This is part 2 of my early retirement plan. You can read Part 1 here.
Expected Budget for Early Retirement
I have toyed around with an expected budget for my early retirement plan, both initially and once our two children are out of the house. While I can’t say that there is a big drop between the former and the latter, the distribution moves from food and activities for the kids to more travel and discretionary funds for us as empty nesters. Since that leaves quite a bit of a cushion, if our investments have a bad year, we can easily dial back the spending to preserve more capital if needed (or work a few hours a month to offset some costs).
Again, the point is we have many more options to choose from since we won’t depend on either (or both) of us working 40+ hours a week to pay a bunch of fixed costs like a mortgage and other debt. The tentative budget in today’s dollars looks something like this (not including college savings and mortgage which are treated differently as short-term expenses):
|Forecasted Monthly Expenses||Cost|
|Food and household goods||$800|
|Property Taxes and Home Insurance||$300|
|Utilities and cable/cell phones||$350|
|Health Insurance costs||$350|
|Car Maintenance and Repairs||$100|
|Gas (mostly local trips)||$125|
|House Maintenance and Repairs||$200|
|Kids Clothing, Supplies, Etc||$200|
|Total||$3,450 per month|
There are many very frugal people out there trying to reach financial independence that would say this is extravagant. There are also many people out there that would say “where is the credit card payment” and “that is not enough in category X.” I consider myself a moderate in terms of frugality. Because we will have the mortgage nearly paid off and no other debt of any kind, we have more breathing room in the monthly budget. Remember, this is not our current budget; it is our projected early retirement budget in 8 years. A lot can change between now and then, but this is what I came up with given the current information I now possess.
As I mentioned in my solar power article, one of the ways we have tried to reduce our future expenses was to purchase a solar power system now and enjoy the cash flow that it frees up over the next 20-25 years. Combine no electricity bill and no mortgage and close to $1,500 a month of expenses disappear each month.
I also tried to plan ahead by refinancing to a 15 year mortgage a few years ago, as mentioned in my financial highs and lows article. I will have just under 5 years left on that mortgage when I “retire” in 2022. That is close to $80,000 outside of the property taxes and insurance portion. I haven’t decided what to do with the remaining balance. I could start paying a little more now so that the balance will be smaller. I could pay off the balance with some of my retirement savings after I call it quits, or I could just factor in the payments for the first couple of years.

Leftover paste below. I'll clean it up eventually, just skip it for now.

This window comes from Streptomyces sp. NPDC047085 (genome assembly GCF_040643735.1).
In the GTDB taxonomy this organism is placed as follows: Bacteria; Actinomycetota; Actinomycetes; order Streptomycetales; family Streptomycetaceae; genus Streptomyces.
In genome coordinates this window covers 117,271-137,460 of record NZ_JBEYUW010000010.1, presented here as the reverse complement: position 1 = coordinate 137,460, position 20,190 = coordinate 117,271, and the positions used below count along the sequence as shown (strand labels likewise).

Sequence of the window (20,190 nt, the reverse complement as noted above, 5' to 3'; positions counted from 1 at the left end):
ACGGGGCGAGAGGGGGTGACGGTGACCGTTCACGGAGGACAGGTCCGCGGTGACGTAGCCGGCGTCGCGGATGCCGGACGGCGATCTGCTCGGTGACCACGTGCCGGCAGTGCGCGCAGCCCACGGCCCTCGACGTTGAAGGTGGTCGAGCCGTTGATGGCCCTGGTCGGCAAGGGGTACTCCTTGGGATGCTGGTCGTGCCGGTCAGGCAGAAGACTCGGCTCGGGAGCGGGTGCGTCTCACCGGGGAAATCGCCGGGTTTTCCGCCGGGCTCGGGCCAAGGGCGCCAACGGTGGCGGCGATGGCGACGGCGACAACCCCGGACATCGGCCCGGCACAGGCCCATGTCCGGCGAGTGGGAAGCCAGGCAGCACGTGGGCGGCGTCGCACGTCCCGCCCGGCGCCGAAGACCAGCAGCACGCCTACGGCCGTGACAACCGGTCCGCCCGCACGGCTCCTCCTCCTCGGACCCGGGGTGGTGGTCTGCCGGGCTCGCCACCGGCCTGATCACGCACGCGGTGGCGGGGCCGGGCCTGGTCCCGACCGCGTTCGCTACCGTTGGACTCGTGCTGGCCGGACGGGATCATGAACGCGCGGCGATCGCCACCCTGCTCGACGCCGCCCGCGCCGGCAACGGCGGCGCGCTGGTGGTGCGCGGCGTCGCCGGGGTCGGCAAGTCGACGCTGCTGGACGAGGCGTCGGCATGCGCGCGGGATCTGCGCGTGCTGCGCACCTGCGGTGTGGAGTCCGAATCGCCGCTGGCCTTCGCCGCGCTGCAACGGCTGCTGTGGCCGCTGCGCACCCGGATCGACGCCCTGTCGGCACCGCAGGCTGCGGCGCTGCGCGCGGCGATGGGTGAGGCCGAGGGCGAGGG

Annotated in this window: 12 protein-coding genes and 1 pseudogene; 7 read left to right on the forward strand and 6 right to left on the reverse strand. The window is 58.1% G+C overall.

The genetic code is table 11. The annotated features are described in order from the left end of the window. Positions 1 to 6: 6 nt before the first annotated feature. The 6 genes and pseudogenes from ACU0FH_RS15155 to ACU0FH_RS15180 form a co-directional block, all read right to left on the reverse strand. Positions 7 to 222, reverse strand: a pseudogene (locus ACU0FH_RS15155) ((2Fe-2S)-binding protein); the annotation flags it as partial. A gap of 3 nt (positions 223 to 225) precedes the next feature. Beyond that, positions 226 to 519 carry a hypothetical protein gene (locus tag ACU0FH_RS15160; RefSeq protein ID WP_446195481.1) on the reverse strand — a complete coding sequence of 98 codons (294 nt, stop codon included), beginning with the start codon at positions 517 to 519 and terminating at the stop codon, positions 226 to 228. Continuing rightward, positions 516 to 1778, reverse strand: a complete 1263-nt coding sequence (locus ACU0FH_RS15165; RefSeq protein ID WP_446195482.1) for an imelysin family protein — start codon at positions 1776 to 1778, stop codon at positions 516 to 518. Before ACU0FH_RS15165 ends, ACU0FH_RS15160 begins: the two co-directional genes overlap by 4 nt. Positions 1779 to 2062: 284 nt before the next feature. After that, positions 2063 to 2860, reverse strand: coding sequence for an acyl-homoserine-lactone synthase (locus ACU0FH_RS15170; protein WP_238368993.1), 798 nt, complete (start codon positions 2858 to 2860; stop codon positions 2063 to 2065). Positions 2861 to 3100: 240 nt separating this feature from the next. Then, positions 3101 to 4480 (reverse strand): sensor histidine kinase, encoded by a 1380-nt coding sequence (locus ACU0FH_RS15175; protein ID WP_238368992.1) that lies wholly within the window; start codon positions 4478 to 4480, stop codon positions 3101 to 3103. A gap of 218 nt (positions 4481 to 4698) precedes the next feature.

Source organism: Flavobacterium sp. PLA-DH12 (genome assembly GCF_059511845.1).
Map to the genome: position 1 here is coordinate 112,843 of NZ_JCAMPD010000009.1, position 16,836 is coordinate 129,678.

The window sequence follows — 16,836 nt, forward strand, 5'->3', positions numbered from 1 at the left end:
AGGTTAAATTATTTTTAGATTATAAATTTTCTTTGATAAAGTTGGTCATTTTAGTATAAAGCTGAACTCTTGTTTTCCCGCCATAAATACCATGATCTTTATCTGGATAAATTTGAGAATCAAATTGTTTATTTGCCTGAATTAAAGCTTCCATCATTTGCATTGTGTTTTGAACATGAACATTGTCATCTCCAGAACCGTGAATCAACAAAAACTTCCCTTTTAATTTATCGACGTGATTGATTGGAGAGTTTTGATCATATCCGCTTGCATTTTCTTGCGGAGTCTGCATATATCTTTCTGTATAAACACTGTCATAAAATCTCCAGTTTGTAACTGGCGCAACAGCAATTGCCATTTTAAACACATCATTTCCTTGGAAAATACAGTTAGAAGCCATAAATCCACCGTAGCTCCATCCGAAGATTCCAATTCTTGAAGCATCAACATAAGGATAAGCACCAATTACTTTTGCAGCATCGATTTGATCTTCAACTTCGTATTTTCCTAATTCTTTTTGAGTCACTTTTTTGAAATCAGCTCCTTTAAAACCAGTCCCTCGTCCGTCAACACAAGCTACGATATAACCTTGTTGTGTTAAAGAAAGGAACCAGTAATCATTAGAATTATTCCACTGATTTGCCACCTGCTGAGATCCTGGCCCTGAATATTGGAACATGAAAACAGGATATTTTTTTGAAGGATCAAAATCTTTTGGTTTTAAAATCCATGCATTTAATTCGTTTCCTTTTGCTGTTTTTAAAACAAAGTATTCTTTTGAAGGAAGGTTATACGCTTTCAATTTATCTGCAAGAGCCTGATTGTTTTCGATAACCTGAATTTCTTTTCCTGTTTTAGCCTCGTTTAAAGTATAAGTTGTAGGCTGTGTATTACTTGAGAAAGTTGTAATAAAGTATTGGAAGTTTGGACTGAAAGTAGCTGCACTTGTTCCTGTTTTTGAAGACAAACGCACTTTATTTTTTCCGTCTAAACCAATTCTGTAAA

As of now I as have just left the payments in my early retirement model. A lot could happen in 8 years, but I know getting rid of that mortgage or any new one would be a big priority of mine. I don’t want the added burden of a mortgage payment (or any car, credit card, or other debt) when I retire. I want to have zero money owed to anyone. Currently the mortgage would be paid off by age 50 at the latest, I can handle that conservative assumption for the moment.
College for the kids
The dilemma of saving for college funds versus early retirement is one I hear about a lot. My opinion is you have to save a solid financial footing before you plan on helping your kids (who may not even want to go to college). To strike a balance, we have been contributing $2,000 per year for each kid into a Coverdell ESA account. It is different from a 529 college savings plan because I can choose the investments. The accounts are with Scottrade, so I mostly have them in low cost index funds. At this point, all of the rest of our savings are going toward our retirement.
We might add 529 plans as other people give them college money (grandparents or birthday gifts), but for now I think $2,000 a year is plenty. Each child would have about $56k in their account at age 18 assuming a conservative 5% return.